A peristaltic pump has a rotating head that compresses tubing during its rotation, moving a fluid along the tube. This allows for sterile handling of liquids, as the liquid never leaves the tube. Commercial peristaltic pumps with high dosing efficiency, however, can cost upwards of $1300. A team of our Engineering Technology learners worked with Dr Martin Hohmann-Marriott of United Scientists CORE to design an open source peristaltic pump made with 3D printed components.
The learners, Angus Avery, Julian Knaf and Luke Patel, opted for an adjustable pump head design so that their pump could be used with a variety of tube sizes. Experimentation showed that a triangular shape for the pump head was best. The pump is electronically controlled by an Arduino Uno Microcontroller, with a user interface displayed on an LCD screen. Control software for the Arduino was written in C++ and allows for setting the pump's speed and dosage volume, amongst other features. A PCB enables easier assembly of the pump by avoiding the majority of wiring work.
The team was pleased to have a working prototype which they could test in order to improve accuracy. Having 3D printed parts meant they could implement design iterations quickly and test different prototypes simultaneously. The pump is reliable once calibrated and produces accurate, repetitive dosing operations, but the students have also have identified several areas for future exploration and optimisation.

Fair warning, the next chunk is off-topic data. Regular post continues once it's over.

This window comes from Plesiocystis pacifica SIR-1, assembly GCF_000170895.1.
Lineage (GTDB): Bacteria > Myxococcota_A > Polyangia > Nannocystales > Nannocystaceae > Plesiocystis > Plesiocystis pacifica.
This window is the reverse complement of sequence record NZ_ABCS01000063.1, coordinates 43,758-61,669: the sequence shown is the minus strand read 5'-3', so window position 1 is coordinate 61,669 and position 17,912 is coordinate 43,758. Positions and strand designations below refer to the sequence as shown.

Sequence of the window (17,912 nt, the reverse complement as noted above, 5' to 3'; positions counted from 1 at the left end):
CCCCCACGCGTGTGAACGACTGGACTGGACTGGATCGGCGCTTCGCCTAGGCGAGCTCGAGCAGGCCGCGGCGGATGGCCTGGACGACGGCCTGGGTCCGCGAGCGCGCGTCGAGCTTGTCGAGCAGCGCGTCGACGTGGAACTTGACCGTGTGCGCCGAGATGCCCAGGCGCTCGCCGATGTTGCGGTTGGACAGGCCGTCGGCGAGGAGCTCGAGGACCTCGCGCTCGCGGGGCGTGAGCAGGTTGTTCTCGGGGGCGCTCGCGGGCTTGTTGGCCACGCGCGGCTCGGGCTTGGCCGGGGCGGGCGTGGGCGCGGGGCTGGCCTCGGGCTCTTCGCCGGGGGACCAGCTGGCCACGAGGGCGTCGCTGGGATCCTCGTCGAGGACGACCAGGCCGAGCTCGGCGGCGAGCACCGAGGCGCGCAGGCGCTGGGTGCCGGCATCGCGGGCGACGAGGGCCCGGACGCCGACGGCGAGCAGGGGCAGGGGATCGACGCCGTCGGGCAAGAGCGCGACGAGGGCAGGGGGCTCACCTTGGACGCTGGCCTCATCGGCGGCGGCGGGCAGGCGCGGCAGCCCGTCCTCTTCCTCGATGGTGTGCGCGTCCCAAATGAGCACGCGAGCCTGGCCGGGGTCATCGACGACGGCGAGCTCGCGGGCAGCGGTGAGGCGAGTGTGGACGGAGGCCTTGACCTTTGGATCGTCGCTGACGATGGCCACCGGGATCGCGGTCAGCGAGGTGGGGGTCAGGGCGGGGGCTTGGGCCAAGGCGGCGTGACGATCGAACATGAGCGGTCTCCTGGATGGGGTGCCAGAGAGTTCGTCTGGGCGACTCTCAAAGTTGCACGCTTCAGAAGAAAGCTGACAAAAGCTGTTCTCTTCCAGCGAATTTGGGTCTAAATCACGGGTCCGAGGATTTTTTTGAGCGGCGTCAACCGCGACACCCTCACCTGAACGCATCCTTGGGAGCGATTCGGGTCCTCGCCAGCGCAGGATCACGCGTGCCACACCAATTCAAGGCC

An ingenious and practical engineering solution should make life easier for lab workers.
As part of the quality control processes in a dairy factory, the milk powder produced is sampled three times per day and its milk fat tested. This is done by shaking the samples with the testing agents back and forth in Mojonnier test-tubes. The shaking is physically demanding for staff, holding a rack of test-tubes and maintaining the movement for one minute. Complete consistency of movement cannot be maintained for the whole minute and from one staff member to another.
This is the issue which Mechanical Engineering learner Grace Beatson focussed on for a final year project, utilising our EPICentre workshop facility. Grace began by considering how to hold the rack of Mojonnier tubes securely inside the shaker, yet allowing the rack to be moved in and out of the shaker easily. The solution was a ratcheting lid design that would lock in place when pressed down. Under guidance Grace also built the electrical circuitry that would:
- Rotate the stand of up to eight Mojonnier tubes end on end at 30 rpm;
- Time the motion for one minute; and
- Stop the motion with the test-tubes in an upright position for removal.
Grace developed skills with the water jet cutter to produce steel prototypes with a 3D printed plastic handle. Grace's final prototype is in stainless steel, with a steel handle 3D printed for the project in USA. It has passed initial testing in a dairy factory laboratory.
There are many ways to remove painted markings from asphalt, but they are not equally effective.
Changes in street markings are needed from time to time, for example as lane changes and turning restrictions take effect. Removing the obsolete marking material can be challenging; on the one hand it could cause damage to the pavement, and residual "ghost" markings can cause confusion for drivers especially when it's dark or wet.